func Status

func Status(id, status string)

Status changes the status for a task in the default Proclist, adding an item to the task's history. Note that Status() is a cancellation point, thus the routine calling it is subject to a panic due to a pending Kill().

Types

type CancelErr

type CancelErr string

Type CancelErr is the type used for cancellation-induced panics.

func (CancelErr) Error

func (e CancelErr) Error() string

Error returns the error message for a CancelErr.

type CancelRequest

type CancelRequest struct {
	Message string `json:"message"`
}

CancelRequest is the request body resulting from Kill().

type HistoryDetail

type HistoryDetail struct {
	Ts     time.Time `json:"ts"`
	Status string    `json:"status"`
}

HistoryDetail encodes one entry from the process' history.

type HistoryResponse

type HistoryResponse struct {
	History    []HistoryDetail `json:"history"`
	ServerTime time.Time       `json:"serverTime"`
}

HistoryResponse is the response for a GET to /proc/<id>/history.

type ProcDetail

type ProcDetail struct {
	Id         string                 `json:"id"`
	Attrs      map[string]interface{} `json:"attrs,omitempty"`
	ProcTime   time.Time              `json:"procTime"`
	StatusTime time.Time              `json:"statusTime"`
	Status     string                 `json:"status"`
	Cancelling bool                   `json:"cancelling,omitempty"`
}

Type ProcDetail encodes a full process list from the server, including an attributes array with application-defined names/values.

type ProcOpts

type ProcOpts struct {
	StopCancelPanic bool // Stop cancel-related panics at Done()
	ForbidCancel    bool // Forbid cancellation requests
}

Type ProcOpts provides options for the process.

type ProcResponse

type ProcResponse struct {
	Procs      []ProcDetail `json:"procs"`
	ServerTime time.Time    `json:"serverTime"`
}

ProcResponse is the response for a GET to /proc.

type Proclist

type Proclist struct {
	// contains filtered or unexported fields
}

Type Proclist is the main type for the process-list. You may have as many as you wish, each with it's own HTTP server, but that's probably useful only in a handful of cases. The typical use of this package is through the default Proclist object (DefaultProclist) and package-level functions. The zero value for the type is a Proclist ready to be used.

var DefaultProclist Proclist

This is the default Proclist set for the package. Package-level operations use this list.

func (*Proclist) CheckCancel

func (pl *Proclist) CheckCancel(id string)

CheckCancel introduces a cancellation point just like Status() does, but without changing the task status, nor adding an entry to history.

func (*Proclist) DelAttribute

func (pl *Proclist) DelAttribute(id, name string)

DelAttribute deletes an attribute for the task given by id. Unrecognized task identifiers are silently skipped.

func (*Proclist) Done

func (pl *Proclist) Done(id string)

Done marks the end of a task, writing in history depending on the outcome (i.e., aborted, killed or finished successfully). This function releases resources associated with the process, thus making the id available for use by another task. It also stops panics raising from cancellation requests, but only when the StopCancelPanic option is set AND Done is called with a defer statement.

func (*Proclist) Kill

func (pl *Proclist) Kill(id, message string) error

Kill sets a cancellation request to the task with the given identifier, that will be effective as soon as the routine running that task hits a cancellation point. The (optional) message will be included in the CancelErr object used for panic.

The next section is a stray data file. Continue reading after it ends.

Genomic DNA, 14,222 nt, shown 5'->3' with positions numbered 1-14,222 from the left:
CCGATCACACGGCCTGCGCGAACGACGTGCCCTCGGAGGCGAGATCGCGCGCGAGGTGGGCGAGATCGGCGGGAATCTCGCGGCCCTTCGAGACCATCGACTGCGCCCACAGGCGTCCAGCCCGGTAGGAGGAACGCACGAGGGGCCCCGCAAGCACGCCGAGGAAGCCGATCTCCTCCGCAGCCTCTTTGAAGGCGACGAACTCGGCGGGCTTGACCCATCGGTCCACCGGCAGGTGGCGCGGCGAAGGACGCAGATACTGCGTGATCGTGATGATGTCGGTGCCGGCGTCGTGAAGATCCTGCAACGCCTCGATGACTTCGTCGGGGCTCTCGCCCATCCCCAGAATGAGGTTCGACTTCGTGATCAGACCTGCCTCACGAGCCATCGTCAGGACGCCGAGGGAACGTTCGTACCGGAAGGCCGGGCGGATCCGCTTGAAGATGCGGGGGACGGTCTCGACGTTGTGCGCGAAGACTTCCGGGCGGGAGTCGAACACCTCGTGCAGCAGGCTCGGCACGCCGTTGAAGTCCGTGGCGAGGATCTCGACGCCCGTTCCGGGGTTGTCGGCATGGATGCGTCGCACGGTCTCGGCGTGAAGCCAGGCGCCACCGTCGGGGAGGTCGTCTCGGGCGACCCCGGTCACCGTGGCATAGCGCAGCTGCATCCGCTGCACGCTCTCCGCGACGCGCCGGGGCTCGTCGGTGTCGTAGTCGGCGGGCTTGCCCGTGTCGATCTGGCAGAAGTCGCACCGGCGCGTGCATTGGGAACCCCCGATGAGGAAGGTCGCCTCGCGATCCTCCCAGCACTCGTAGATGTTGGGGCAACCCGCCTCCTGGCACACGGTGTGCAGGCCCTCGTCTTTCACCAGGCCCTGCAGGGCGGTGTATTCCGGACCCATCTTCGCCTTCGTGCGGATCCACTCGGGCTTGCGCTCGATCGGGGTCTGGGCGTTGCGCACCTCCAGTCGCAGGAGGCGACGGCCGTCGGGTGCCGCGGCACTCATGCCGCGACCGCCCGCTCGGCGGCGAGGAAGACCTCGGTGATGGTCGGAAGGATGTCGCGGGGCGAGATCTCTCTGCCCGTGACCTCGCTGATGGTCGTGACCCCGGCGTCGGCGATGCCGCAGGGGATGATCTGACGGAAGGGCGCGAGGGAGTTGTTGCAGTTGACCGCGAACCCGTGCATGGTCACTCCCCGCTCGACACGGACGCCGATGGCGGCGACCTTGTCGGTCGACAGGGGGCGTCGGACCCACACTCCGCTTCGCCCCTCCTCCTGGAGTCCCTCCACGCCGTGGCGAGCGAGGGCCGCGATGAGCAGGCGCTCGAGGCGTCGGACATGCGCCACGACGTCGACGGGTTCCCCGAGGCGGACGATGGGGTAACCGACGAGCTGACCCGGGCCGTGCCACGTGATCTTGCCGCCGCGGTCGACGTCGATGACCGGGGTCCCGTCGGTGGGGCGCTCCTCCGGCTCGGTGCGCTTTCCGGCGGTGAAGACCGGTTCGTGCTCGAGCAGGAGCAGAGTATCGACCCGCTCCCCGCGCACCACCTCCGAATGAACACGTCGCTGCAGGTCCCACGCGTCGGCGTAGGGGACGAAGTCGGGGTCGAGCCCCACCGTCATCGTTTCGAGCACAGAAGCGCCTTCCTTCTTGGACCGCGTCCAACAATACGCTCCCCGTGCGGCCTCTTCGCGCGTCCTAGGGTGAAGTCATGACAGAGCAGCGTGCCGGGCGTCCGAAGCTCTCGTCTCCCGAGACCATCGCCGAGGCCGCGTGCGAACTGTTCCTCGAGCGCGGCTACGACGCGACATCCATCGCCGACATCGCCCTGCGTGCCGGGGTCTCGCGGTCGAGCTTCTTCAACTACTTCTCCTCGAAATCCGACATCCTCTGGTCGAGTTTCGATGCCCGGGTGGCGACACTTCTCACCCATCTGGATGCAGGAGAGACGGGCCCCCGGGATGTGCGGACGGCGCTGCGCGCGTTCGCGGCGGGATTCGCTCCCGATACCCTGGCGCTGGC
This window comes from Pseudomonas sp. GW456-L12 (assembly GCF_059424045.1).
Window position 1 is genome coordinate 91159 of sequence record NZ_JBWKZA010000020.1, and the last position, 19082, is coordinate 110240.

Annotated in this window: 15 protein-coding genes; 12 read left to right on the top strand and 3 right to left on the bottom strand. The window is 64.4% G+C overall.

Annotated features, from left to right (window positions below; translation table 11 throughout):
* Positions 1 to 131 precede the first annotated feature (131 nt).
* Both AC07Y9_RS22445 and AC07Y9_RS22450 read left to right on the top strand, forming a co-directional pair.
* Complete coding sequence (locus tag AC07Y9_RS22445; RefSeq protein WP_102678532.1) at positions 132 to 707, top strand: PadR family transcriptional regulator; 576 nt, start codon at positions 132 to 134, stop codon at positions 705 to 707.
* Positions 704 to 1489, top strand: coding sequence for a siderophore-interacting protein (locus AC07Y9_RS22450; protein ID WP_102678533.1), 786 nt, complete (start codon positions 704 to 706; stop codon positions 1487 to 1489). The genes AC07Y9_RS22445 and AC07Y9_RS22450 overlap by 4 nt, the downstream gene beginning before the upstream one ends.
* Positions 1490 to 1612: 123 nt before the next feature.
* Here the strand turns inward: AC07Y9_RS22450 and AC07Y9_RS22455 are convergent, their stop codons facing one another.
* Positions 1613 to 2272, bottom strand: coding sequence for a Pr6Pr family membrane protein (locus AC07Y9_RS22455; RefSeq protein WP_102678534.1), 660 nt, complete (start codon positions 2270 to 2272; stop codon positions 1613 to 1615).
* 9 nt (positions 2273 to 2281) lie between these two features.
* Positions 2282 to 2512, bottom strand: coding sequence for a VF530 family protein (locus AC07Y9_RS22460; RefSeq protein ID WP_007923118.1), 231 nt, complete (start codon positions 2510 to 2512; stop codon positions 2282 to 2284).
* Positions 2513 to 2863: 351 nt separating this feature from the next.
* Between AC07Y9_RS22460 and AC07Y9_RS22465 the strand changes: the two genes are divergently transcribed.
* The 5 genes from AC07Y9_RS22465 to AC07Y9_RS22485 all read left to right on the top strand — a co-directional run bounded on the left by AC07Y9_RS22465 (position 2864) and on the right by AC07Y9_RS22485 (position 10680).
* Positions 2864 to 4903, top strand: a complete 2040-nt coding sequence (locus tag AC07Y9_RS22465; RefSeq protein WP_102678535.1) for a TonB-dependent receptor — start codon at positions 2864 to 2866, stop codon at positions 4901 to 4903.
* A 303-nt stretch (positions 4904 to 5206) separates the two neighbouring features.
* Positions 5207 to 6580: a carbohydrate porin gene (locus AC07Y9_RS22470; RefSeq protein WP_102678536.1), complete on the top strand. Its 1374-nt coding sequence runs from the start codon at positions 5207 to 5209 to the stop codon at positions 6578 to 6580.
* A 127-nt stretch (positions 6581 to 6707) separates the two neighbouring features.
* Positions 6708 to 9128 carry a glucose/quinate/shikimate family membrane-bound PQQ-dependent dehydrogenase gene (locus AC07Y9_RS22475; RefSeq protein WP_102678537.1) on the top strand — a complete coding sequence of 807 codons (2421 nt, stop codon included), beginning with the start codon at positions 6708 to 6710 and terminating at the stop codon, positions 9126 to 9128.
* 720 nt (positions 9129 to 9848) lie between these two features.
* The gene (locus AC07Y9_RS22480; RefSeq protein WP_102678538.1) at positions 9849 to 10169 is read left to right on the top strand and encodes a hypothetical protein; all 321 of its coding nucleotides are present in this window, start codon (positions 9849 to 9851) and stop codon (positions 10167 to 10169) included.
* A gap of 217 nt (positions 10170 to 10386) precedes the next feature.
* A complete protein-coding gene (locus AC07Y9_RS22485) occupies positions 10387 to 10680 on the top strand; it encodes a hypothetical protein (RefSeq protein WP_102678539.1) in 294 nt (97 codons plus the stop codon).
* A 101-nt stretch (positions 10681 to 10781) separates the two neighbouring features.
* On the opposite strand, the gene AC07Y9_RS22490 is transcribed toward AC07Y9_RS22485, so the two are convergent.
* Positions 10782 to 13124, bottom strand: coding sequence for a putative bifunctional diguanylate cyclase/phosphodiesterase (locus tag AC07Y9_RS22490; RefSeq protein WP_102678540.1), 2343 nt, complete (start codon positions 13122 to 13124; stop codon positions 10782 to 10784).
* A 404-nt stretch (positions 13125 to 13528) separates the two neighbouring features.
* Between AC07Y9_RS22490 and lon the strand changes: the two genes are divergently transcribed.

func (*Proclist) ListenAndServe

func (pl *Proclist) ListenAndServe(addr string) error

ListenAndServe starts an HTTP server at the given address (localhost:80 by default, as results from the underlying net/http implementation).

func (*Proclist) Options

func (pl *Proclist) Options() ProclistOpts

Options returns the options set for this Proclist.

func (*Proclist) SetAttribute

func (pl *Proclist) SetAttribute(id, name string, value interface{})

SetAttribute sets an application-specific attribute for the task given by id. Unrecognized identifiers are silently skipped. Duplicate attribute names for the task overwrite the previously set value.

func (*Proclist) SetOptions

func (pl *Proclist) SetOptions(opts ProclistOpts)

SetOptions sets the options to be used for this Proclist.

func (*Proclist) Start

func (pl *Proclist) Start(id string, opts *ProcOpts, attrs *map[string]interface{})

Start marks the beginning of a task at this Proclist. All attributes are recorded but not handled internally by the package. They will be mapped to JSON and provided to HTTP clients for this task. It's the caller's responsibility to provide different identifiers for separate tasks. An id can only be reused after the task previously using it is over. If process options are not provided (nil), Start() will snapshot the global options for the process list set by SetOptions().

func (*Proclist) Status

func (pl *Proclist) Status(id, status string)

Status changes the status for a task in a Proclist, adding an item to the task's history. Note that Status() is a cancellation point, thus the routine calling it is subject to a panic due to a pending Kill().

type ProclistOpts

type ProclistOpts struct {
	StopCancelPanic bool // Stop cancel-related panics at Done()
	ForbidCancel    bool // Forbid cancellation requests
}

Type ProclistOpts provides all options to be set for a Proclist. Options shared with ProcOpts act as defaults in case no options are provided in a task's call to Start().

func Options

func Options() ProclistOpts

Options returns the options set for the default Proclist.

Directories

Path Synopsis
This package provides an HTTP client to use with pm-enabled processes.
This package provides an HTTP client to use with pm-enabled processes.